Music is a fundamental part of every celebration and ritual, as it plays the role of mediating between humans, nature and the world of the deities. The melodies, the instruments, the musical genres, the lyrics are created by every one of the celebrations that arise around the cultivation of agrobiodiversity, but also the music accompanies rituals like weddings, deaths, family celebrations, etc.

How important is the Humazapas project?

In the Kichwa communities: The process revitalizing and empowering our music and dance to guarantee its continuity has meant that Kichwa communities are starting to take an interest in artistic expression within their territories and to recognize them as an indispensable part of the development of community life.

We are concerned that Kichwa music and dance are at risk of dying out and being forgotten, as many musicians, dancers, singers, holders of wisdom are now elderly, and when they pass away they take all their knowledge with them.

We in the younger generations have the obligation to continue our grandparents’ legacy. Humazapas has managed to revitalize near-extinct rituals of the Kichwa communities and ritual dances, it has reintroduced community musicians and it is producing community music to guarantee its continuity along with the customs and traditions of the ancestral peoples.

In Ecuador: The music and dance of the ancestral peoples and nationalities of Ecuador have not been part of Ecuadorian musical culture. They have been discriminated like all the culture of minority peoples; as a result, there has not been a constant musical production of our music.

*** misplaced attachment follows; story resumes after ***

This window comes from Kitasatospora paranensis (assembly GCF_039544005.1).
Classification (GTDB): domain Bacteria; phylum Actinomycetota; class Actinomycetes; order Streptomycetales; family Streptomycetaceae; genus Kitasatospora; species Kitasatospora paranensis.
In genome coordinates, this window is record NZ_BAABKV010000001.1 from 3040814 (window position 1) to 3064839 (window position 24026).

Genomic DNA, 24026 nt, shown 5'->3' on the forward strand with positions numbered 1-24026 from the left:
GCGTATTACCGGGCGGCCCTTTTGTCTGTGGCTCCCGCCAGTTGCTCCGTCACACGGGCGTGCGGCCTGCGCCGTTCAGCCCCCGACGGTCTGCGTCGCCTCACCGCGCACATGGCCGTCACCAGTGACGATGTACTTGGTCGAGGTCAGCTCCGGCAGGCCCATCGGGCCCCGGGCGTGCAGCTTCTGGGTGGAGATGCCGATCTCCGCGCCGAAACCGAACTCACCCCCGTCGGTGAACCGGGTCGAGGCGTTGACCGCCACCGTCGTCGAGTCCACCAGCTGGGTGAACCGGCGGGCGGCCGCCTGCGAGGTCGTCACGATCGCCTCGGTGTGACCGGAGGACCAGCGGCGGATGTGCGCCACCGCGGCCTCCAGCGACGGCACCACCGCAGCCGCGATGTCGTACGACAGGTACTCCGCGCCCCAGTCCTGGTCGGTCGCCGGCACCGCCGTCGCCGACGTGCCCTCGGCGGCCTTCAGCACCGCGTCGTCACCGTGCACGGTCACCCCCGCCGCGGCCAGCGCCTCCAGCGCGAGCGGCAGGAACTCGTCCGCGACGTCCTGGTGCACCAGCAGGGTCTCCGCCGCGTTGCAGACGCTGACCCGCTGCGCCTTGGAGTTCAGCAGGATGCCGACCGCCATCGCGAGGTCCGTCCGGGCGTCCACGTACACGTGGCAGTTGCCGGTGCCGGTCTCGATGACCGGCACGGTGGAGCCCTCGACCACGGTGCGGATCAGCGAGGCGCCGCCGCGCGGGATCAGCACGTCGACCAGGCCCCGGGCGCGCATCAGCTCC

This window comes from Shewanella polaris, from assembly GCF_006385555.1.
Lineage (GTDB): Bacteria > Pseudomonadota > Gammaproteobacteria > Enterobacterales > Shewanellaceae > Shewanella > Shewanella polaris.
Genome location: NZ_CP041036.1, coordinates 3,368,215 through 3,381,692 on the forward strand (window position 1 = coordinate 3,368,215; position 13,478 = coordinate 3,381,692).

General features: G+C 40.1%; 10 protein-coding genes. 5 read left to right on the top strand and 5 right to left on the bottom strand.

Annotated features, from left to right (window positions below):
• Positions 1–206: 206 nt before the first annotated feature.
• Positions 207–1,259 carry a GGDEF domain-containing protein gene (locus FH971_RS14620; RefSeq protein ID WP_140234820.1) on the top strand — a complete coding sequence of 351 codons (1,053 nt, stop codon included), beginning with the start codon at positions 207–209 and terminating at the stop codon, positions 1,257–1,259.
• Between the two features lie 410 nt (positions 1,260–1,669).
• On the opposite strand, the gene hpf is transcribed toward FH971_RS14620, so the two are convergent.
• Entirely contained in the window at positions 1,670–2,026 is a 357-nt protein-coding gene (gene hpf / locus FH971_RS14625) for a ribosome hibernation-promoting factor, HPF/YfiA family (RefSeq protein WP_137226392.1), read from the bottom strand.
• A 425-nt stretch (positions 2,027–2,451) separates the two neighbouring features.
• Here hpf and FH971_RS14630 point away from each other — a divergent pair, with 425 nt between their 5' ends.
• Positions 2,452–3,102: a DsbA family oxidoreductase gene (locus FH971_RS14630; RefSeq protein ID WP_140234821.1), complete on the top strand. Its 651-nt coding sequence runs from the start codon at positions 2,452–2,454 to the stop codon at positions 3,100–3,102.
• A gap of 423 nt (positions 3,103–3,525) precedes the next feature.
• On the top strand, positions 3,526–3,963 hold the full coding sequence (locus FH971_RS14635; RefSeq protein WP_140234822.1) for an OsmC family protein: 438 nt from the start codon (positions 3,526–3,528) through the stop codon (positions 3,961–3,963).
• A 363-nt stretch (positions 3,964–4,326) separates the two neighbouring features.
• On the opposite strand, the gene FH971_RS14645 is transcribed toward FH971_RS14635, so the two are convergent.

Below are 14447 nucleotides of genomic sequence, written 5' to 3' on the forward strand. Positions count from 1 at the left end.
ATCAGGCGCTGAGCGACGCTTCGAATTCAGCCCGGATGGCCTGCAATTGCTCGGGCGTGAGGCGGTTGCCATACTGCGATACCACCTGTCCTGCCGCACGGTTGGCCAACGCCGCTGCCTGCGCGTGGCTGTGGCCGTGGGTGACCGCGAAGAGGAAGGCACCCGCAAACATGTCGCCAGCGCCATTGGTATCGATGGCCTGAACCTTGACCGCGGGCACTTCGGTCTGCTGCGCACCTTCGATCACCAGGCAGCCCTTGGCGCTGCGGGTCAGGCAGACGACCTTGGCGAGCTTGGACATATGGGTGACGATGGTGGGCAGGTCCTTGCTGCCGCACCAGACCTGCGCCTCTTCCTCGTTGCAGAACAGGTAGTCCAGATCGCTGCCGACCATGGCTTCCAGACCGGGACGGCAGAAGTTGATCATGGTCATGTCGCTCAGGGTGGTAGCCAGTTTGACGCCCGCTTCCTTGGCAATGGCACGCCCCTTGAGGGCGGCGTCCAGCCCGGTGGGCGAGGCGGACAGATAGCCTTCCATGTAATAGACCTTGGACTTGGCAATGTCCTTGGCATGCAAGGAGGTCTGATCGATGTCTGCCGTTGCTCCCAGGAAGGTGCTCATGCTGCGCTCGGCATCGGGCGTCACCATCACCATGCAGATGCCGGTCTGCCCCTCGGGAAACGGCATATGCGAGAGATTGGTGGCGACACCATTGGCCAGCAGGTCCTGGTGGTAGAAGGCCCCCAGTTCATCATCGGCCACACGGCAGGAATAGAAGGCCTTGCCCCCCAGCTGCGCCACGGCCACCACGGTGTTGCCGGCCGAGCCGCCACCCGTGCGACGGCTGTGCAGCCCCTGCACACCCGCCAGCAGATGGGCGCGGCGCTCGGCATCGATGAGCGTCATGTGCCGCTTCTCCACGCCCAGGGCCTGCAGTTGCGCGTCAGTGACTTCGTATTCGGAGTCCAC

For a long time in Ecuador the reference point for Kichwa music was records recorded up to the 1990s. Since then our music has not been produced. Humazapas wants to free the music from its traditional setting without it losing its community role, repositioning Kichwa music and dance, contributing to the continuity of the art of peoples and nationalities, and creating spaces of true interculturality for everyone. We want to strengthen the Ecuadorian musical identity.

In the world: Humazapas wants to share with the world the colors, the textures, the sonorities, the rituality, the world vision and the knowledges of the people of the Ecuadorian Andes through music and dance, as these contribute to the growth of agrobiodiversity.

How do you see the recent boom of Ecuadorian music in the world? Ecuadorian music in the world is a great opportunity, a bridge to communicate the music kept in the ancestral territories, music that connects with nature and the deities, music to create life.

How do you see the future of music? Music is always in constant evolution, I believe that a lot of music stored for a long time in remote places is going to be heard on the world’s greatest stages, communicating its roots and generating spaces to share the music with all the peoples of the world.

What are Humazapas’s lyrics about? Our music comes from the crops, from the growth of agrobiodiversity, work that the ancestral peoples and nationalities have maintained. Our lyrics talk about this beautiful relationship between humans, nature and the world of the deities; they also contain symbols, signs and secrets of our Kichwa grandparents.

Why is it important to sing in Kichwa? Our Kichwa language and our music are a form of resistance against globalizing processes. Our peoples have held out for over 500 years against the processes of Conquest, Colonization and Republic, up to the present day, guarding and protecting community life, the language, the dress, the world vision, the music, etc. As the children of this resistance we have the responsibility to continue with this struggle and we do so through music in our mother tongue, which is Kichwa.